2 Thessalonians 2:8-12— And then the lawless one will be revealed, whom the Lord Jesus will kill with the breath of his mouth and bring to nothing by the appearance of his coming. The coming of the lawless one is by the activity of Satan with all power and false signs and wonders, 10 and with all wicked deception for those who are perishing, because they refused to love the truth and so be saved. 11 Therefore God sends them a strong delusion, so that they may believe what is false, 12 in order that all may be condemned who did not believe the truth but had pleasure in unrighteousness.

Our text immediately follows this stream of thought by highlighting the origin of the Church’s salvation and our holy position in Christ that further ensure that we have nothing to be anxious about when it comes to deceivers and persecutors of the Church.

2 Thessalonians 2:13-15—But we ought always to give thanks to God for you, brothers beloved by the Lord, because God chose you as the firstfruits to be saved, through sanctification by the Spirit and belief in the truth. 14 To this he called you through our gospel, so that you may obtain the glory of our Lord Jesus Christ. 15 So then, brothers, stand firm and hold to the traditions that you were taught by us, either by our spoken word or by our letter.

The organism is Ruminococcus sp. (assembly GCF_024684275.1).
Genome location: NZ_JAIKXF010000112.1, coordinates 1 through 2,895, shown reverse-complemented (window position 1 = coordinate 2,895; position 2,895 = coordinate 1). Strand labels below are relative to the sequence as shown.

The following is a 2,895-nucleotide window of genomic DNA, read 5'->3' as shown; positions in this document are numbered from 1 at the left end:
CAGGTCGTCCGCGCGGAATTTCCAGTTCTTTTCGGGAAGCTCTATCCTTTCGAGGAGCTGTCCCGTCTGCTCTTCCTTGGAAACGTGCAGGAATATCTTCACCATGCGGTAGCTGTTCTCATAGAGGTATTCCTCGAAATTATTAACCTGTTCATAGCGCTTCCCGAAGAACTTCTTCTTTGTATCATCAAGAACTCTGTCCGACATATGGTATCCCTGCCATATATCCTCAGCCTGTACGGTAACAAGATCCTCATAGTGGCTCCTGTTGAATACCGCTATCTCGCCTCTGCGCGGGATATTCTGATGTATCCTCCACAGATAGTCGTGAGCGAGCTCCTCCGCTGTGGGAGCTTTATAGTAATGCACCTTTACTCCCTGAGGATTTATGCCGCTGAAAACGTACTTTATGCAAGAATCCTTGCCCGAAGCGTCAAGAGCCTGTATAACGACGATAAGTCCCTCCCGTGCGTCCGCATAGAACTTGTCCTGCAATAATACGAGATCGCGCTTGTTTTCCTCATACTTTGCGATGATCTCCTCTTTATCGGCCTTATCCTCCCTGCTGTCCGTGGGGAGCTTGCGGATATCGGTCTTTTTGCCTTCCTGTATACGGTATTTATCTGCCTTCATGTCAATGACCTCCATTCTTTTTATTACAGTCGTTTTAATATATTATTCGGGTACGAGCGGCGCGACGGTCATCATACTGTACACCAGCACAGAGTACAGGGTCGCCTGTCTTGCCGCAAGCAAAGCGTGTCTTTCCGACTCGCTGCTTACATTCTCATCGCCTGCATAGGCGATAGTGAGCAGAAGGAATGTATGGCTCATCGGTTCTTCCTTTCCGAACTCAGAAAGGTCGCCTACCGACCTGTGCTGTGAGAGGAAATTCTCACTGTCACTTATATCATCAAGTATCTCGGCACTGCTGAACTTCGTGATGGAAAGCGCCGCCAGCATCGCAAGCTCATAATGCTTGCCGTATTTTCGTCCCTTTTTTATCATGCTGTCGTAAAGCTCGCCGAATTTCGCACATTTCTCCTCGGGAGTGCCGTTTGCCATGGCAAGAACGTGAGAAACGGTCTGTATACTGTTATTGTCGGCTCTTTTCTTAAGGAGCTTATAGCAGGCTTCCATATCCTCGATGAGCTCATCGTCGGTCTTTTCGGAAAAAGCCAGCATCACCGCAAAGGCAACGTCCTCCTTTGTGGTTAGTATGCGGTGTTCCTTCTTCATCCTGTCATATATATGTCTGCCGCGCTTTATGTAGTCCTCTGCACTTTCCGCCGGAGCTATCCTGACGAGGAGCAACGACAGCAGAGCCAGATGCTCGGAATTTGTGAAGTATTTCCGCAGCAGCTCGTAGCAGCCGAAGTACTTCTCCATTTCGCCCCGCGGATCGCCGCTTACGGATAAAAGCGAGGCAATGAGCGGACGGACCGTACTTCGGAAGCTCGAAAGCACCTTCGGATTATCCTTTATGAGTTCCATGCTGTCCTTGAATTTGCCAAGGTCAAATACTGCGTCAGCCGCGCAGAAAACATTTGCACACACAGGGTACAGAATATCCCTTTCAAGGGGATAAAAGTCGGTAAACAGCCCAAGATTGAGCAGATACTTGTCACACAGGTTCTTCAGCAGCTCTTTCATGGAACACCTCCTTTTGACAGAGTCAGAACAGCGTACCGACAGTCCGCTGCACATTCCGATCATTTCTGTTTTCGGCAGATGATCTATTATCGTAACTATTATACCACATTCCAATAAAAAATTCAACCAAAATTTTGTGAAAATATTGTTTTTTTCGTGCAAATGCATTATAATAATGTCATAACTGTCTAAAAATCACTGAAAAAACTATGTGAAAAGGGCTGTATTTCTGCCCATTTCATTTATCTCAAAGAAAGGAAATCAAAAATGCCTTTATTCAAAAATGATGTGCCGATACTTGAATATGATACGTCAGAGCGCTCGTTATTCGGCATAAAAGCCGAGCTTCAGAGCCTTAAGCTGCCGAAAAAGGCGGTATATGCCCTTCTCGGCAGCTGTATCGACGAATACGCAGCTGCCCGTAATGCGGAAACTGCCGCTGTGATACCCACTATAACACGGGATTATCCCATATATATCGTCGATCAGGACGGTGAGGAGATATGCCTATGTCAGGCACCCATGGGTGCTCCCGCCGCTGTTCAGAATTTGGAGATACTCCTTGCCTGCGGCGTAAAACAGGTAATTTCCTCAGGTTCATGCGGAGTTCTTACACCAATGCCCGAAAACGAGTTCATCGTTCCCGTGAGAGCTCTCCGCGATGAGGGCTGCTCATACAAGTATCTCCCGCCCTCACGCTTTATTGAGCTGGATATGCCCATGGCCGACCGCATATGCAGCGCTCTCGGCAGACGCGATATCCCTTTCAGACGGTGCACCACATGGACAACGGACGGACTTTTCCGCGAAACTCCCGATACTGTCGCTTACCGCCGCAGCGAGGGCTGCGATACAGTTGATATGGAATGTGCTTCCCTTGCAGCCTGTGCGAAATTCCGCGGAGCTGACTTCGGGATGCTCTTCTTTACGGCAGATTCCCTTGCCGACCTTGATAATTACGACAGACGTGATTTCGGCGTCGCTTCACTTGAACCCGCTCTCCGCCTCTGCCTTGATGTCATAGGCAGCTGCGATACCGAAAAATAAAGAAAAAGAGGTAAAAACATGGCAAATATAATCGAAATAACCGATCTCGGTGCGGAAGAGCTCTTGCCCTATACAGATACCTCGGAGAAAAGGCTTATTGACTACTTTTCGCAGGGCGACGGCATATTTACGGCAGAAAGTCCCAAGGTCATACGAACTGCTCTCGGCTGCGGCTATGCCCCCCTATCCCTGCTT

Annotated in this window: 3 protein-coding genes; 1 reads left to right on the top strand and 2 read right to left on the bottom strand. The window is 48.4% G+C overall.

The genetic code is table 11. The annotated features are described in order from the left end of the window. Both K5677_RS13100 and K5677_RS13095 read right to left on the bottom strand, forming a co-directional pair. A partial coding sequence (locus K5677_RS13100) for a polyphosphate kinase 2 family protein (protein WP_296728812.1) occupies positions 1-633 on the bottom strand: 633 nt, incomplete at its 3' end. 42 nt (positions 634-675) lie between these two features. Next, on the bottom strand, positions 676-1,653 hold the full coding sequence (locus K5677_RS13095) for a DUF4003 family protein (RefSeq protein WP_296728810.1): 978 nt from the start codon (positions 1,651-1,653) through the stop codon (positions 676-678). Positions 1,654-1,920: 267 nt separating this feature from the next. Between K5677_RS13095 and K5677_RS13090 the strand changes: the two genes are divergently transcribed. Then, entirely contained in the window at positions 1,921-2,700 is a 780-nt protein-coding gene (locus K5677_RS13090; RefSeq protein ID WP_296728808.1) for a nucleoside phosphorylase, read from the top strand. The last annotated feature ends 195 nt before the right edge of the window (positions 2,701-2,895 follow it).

Although these verses do not literally use the word Church to refer to God’s people, we know Paul has the Church in mind for several reasons.  First and foremost, Paul is writing this letter to the Thessalonian Church (1:1).  Therefore, everything he is saying has application to all the Church of Jesus Christ.  But we also know Paul is speaking about the Church because he specifically uses the language of God’s election.  “God chose you as the firstfruits to be saved” (v.13b).

1.       The Church is the elect people of God (v.13).  To say that the Church is God’s elect people is to say that God chose those whom He would save out from the world of the lost.  Notice first of all, God’s sovereign election is not a cause of confusion or debate among Christians but a reason for us to give thanks for His grace.  “But we ought always to give thanks to God for you, brothers beloved by the Lord, because God chose you as the firstfruits to be saved” (v.13a).  The word “chose” means “to choose”.  It’s a word that carries the same idea of the words election and elect that Paul uses so often in his letters to describe the work of God the Father from eternity past.

It is sad to me that many professing Christians say the doctrine of election creates fear and anxiety in them when it’s obvious that every time the Bible speaks about election it’s for the purpose of encouraging us not to be afraid or anxious.  It is God’s election that protects us from the “strong delusions” that God sends among unbelievers to keep them from believing the truth (vv.11-12).  God Himself chose us as His “firstfruits,” reminding us that we have received His saving grace—therefore, no one can toy with us or try to deceive us without God rising up to protect us.